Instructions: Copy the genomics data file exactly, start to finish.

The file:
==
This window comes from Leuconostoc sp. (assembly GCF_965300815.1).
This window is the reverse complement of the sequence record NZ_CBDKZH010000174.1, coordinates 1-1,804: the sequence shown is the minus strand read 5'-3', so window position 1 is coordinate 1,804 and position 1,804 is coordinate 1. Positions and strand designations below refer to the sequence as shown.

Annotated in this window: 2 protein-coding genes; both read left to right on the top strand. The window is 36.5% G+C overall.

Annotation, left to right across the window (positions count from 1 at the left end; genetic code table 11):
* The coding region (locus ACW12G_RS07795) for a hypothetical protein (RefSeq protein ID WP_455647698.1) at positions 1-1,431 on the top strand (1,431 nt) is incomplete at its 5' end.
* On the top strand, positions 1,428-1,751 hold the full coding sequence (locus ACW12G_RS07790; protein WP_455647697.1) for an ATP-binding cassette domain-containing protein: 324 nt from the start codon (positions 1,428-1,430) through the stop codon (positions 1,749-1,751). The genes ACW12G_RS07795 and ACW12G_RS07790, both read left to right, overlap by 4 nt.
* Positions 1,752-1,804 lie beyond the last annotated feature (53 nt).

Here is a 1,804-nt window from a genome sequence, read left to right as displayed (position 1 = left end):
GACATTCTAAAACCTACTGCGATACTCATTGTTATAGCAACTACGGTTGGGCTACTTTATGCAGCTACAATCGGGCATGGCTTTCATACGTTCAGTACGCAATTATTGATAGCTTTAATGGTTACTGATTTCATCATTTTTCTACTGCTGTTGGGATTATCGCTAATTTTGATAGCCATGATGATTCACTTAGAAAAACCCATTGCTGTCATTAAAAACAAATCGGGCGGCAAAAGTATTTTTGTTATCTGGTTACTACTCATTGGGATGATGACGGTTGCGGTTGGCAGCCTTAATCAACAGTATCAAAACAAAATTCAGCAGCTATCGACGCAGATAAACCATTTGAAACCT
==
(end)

This window comes from Leuconostoc sp. (assembly GCF_965300815.1).
This window is the reverse complement of the sequence record NZ_CBDKZH010000174.1, coordinates 1-1,804: the sequence shown is the minus strand read 5'-3', so window position 1 is coordinate 1,804 and position 1,804 is coordinate 1. Positions and strand designations below refer to the sequence as shown.

Annotated in this window: 2 protein-coding genes; both read left to right on the top strand. The window is 36.5% G+C overall.

Annotation, left to right across the window (positions count from 1 at the left end; genetic code table 11):
* The coding region (locus ACW12G_RS07795) for a hypothetical protein (RefSeq protein ID WP_455647698.1) at positions 1-1,431 on the top strand (1,431 nt) is incomplete at its 5' end.
* On the top strand, positions 1,428-1,751 hold the full coding sequence (locus ACW12G_RS07790; protein WP_455647697.1) for an ATP-binding cassette domain-containing protein: 324 nt from the start codon (positions 1,428-1,430) through the stop codon (positions 1,749-1,751). The genes ACW12G_RS07795 and ACW12G_RS07790, both read left to right, overlap by 4 nt.
* Positions 1,752-1,804 lie beyond the last annotated feature (53 nt).

Here is a 1,804-nt window from a genome sequence, read left to right as displayed (position 1 = left end):
GACATTCTAAAACCTACTGCGATACTCATTGTTATAGCAACTACGGTTGGGCTACTTTATGCAGCTACAATCGGGCATGGCTTTCATACGTTCAGTACGCAATTATTGATAGCTTTAATGGTTACTGATTTCATCATTTTTCTACTGCTGTTGGGATTATCGCTAATTTTGATAGCCATGATGATTCACTTAGAAAAACCCATTGCTGTCATTAAAAACAAATCGGGCGGCAAAAGTATTTTTGTTATCTGGTTACTACTCATTGGGATGATGACGGTTGCGGTTGGCAGCCTTAATCAACAGTATCAAAACAAAATTCAGCAGCTATCGACGCAGATAAACCATTTGAAACCT